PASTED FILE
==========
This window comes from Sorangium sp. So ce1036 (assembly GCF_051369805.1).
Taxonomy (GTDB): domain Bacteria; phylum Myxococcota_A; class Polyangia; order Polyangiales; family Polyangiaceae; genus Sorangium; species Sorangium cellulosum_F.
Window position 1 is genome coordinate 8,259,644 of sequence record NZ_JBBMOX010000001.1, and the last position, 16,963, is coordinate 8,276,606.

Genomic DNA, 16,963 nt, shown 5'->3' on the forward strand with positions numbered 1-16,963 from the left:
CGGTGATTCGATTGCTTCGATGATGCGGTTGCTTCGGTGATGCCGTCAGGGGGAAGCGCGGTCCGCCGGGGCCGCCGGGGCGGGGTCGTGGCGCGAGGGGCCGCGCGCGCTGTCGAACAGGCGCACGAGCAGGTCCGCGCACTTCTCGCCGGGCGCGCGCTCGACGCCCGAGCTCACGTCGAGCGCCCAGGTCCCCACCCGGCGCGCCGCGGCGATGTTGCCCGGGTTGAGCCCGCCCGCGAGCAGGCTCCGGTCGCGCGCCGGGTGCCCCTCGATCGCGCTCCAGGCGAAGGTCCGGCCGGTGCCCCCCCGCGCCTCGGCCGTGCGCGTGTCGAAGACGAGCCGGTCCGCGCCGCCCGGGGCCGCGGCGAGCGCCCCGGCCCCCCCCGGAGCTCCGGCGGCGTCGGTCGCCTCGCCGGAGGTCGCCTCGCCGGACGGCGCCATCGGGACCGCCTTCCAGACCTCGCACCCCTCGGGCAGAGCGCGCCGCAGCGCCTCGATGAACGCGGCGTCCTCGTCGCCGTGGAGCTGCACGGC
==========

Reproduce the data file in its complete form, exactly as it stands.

This window comes from Sorangium sp. So ce1036 (assembly GCF_051369805.1).
Taxonomy (GTDB): domain Bacteria; phylum Myxococcota_A; class Polyangia; order Polyangiales; family Polyangiaceae; genus Sorangium; species Sorangium cellulosum_F.
Window position 1 is genome coordinate 8,259,644 of sequence record NZ_JBBMOX010000001.1, and the last position, 16,963, is coordinate 8,276,606.

Genomic DNA, 16,963 nt, shown 5'->3' on the forward strand with positions numbered 1-16,963 from the left:
CGGTGATTCGATTGCTTCGATGATGCGGTTGCTTCGGTGATGCCGTCAGGGGGAAGCGCGGTCCGCCGGGGCCGCCGGGGCGGGGTCGTGGCGCGAGGGGCCGCGCGCGCTGTCGAACAGGCGCACGAGCAGGTCCGCGCACTTCTCGCCGGGCGCGCGCTCGACGCCCGAGCTCACGTCGAGCGCCCAGGTCCCCACCCGGCGCGCCGCGGCGATGTTGCCCGGGTTGAGCCCGCCCGCGAGCAGGCTCCGGTCGCGCGCCGGGTGCCCCTCGATCGCGCTCCAGGCGAAGGTCCGGCCGGTGCCCCCCCGCGCCTCGGCCGTGCGCGTGTCGAAGACGAGCCGGTCCGCGCCGCCCGGGGCCGCGGCGAGCGCCCCGGCCCCCCCCGGAGCTCCGGCGGCGTCGGTCGCCTCGCCGGAGGTCGCCTCGCCGGACGGCGCCATCGGGACCGCCTTCCAGACCTCGCACCCCTCGGGCAGAGCGCGCCGCAGCGCCTCGATGAACGCGGCGTCCTCGTCGCCGTGGAGCTGCACGGC